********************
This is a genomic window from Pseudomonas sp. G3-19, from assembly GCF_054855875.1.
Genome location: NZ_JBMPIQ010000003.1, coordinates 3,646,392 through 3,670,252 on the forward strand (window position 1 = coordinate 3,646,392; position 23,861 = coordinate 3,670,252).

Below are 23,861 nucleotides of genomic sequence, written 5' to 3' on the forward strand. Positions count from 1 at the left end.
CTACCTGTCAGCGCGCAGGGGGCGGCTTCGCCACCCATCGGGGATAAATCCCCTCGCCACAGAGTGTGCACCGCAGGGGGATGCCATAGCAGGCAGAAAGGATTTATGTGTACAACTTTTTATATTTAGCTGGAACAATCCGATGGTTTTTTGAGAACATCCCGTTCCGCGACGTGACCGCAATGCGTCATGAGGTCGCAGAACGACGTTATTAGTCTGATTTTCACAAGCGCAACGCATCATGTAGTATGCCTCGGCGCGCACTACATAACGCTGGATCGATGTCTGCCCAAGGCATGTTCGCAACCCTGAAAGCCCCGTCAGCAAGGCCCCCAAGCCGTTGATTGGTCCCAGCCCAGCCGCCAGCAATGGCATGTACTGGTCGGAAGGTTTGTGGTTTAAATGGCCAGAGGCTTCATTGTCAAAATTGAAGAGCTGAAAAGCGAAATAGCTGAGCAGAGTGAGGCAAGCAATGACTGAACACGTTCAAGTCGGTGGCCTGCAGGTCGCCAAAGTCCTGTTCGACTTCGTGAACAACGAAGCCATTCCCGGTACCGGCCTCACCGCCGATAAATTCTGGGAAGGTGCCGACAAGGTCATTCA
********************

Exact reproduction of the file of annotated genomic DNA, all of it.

This is a genomic window from Pseudomonas sp. G3-19, from assembly GCF_054855875.1.
Genome location: NZ_JBMPIQ010000003.1, coordinates 3,646,392 through 3,670,252 on the forward strand (window position 1 = coordinate 3,646,392; position 23,861 = coordinate 3,670,252).

Below are 23,861 nucleotides of genomic sequence, written 5' to 3' on the forward strand. Positions count from 1 at the left end.
CTACCTGTCAGCGCGCAGGGGGCGGCTTCGCCACCCATCGGGGATAAATCCCCTCGCCACAGAGTGTGCACCGCAGGGGGATGCCATAGCAGGCAGAAAGGATTTATGTGTACAACTTTTTATATTTAGCTGGAACAATCCGATGGTTTTTTGAGAACATCCCGTTCCGCGACGTGACCGCAATGCGTCATGAGGTCGCAGAACGACGTTATTAGTCTGATTTTCACAAGCGCAACGCATCATGTAGTATGCCTCGGCGCGCACTACATAACGCTGGATCGATGTCTGCCCAAGGCATGTTCGCAACCCTGAAAGCCCCGTCAGCAAGGCCCCCAAGCCGTTGATTGGTCCCAGCCCAGCCGCCAGCAATGGCATGTACTGGTCGGAAGGTTTGTGGTTTAAATGGCCAGAGGCTTCATTGTCAAAATTGAAGAGCTGAAAAGCGAAATAGCTGAGCAGAGTGAGGCAAGCAATGACTGAACACGTTCAAGTCGGTGGCCTGCAGGTCGCCAAAGTCCTGTTCGACTTCGTGAACAACGAAGCCATTCCCGGTACCGGCCTCACCGCCGATAAATTCTGGGAAGGTGCCGACAAGGTCATTCA